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Sports betting advocate: Court ruling against wagers is disappointing, but not a surprise

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Dennis Drazin at Monmouth Park. 'We always thought that (the appeal) would go to the Supreme Court,' he says.
Dennis Drazin at Monmouth Park. 'We always thought that (the appeal) would go to the Supreme Court,' he says. - ()

State Sen. Raymond Lesniak (D-Union) said he will “continue to fight” to bring sports betting to New Jersey despite a ruling handed down today by a federal appeals court blocking it.

The U.S. Court of Appeals for the Third Circuit, in Philadelphia, today ruled 2-1 in favor of upholding the constitutionality of the Professional Amateur Sports Protection Act, which limits sports betting to four states, of which New Jersey is not one. The ruling essentially prevents the state from implementing its own sports betting program.

Lesniak, a chief advocate for bringing sports betting to New Jersey, said today in a statement that he and other supporters will look to take the matter one step further to a full court of appeals or higher to the U.S. Supreme Court.

Dennis Drazin, an adviser to the New Jersey Thoroughbred Horsemen's Association, said that while disappointing, today's ruling was by no means surprising.

"This wasn’t a case that we thought would be decided at the Third Circuit level," Drazin said. "We always thought that it would go to the Supreme Court."

He said while the NJTHA, which is a party to the suit, has not determined which court it will turn to next, it will undoubtedly appeal. Personally for Drazin, he said he'd prefer to see it go to the U.S. Supreme Court.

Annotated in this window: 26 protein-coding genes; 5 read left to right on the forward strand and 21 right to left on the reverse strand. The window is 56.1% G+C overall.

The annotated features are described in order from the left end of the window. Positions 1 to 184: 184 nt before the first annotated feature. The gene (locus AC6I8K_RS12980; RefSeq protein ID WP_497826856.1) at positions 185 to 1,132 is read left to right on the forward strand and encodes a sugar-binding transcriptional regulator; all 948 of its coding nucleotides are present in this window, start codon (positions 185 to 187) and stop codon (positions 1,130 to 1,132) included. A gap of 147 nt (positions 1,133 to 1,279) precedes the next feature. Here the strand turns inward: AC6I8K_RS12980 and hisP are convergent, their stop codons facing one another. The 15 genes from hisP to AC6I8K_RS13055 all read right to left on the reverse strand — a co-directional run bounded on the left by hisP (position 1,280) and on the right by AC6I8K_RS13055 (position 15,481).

Drazin added that he's eagerly awaiting to see what Gov. Chris Christie's response to the ruling will be, noting that the association's position all along has been to defer to Christie's decisions on the matter.

With the state’s cause garnering one vote from the three-judge panel unlike in previous rulings, Lesniak said it gives him a sense of optimism going forward.

“For the first time, a judge has ruled in our favor,” Lesniak said. “That gives us hope that others — either Supreme Court justices or the entire court of appeals for our district — will allow New Jersey to enjoy the economic benefits of sports betting that are now reserved exclusively for Nevada.”

Denying Atlantic City of offering sports betting gives Las Vegas and other outlets an unfair advantage over New Jersey’s casino resort destination, Lesniak said.

“Las Vegas is jammed for Super Bowl week and for the NCAA’s Final Four weekend, while Atlantic City is a ghost town,” Lesniak said. “That’s just wrong. The only other beneficiaries of the court’s ruling today are sports betting rings run by organized crime and the offshore Internet sites for sports betting.”

Today's ruling also resonated with state lawmakers in Washington. In a joint statement this afternoon, U.S. Reps. Frank Pallone and Frank LoBiondo offered their full support for the state appealing the matter further.

"The decision from the Third Circuit is extremely disappointing and one that we do not support," the congressmen said. "Fortunately, there remain opportunities for appeal, which may still allow New Jersey to move forward with sports wagering."

Pallone and LoBiondo said allowing the state to implement sports betting would help curb criminal activity while at the same time generate revenue "by taking sports gambling out of the shadows and regulating it." They added that New Jerseyans "clearly support it."

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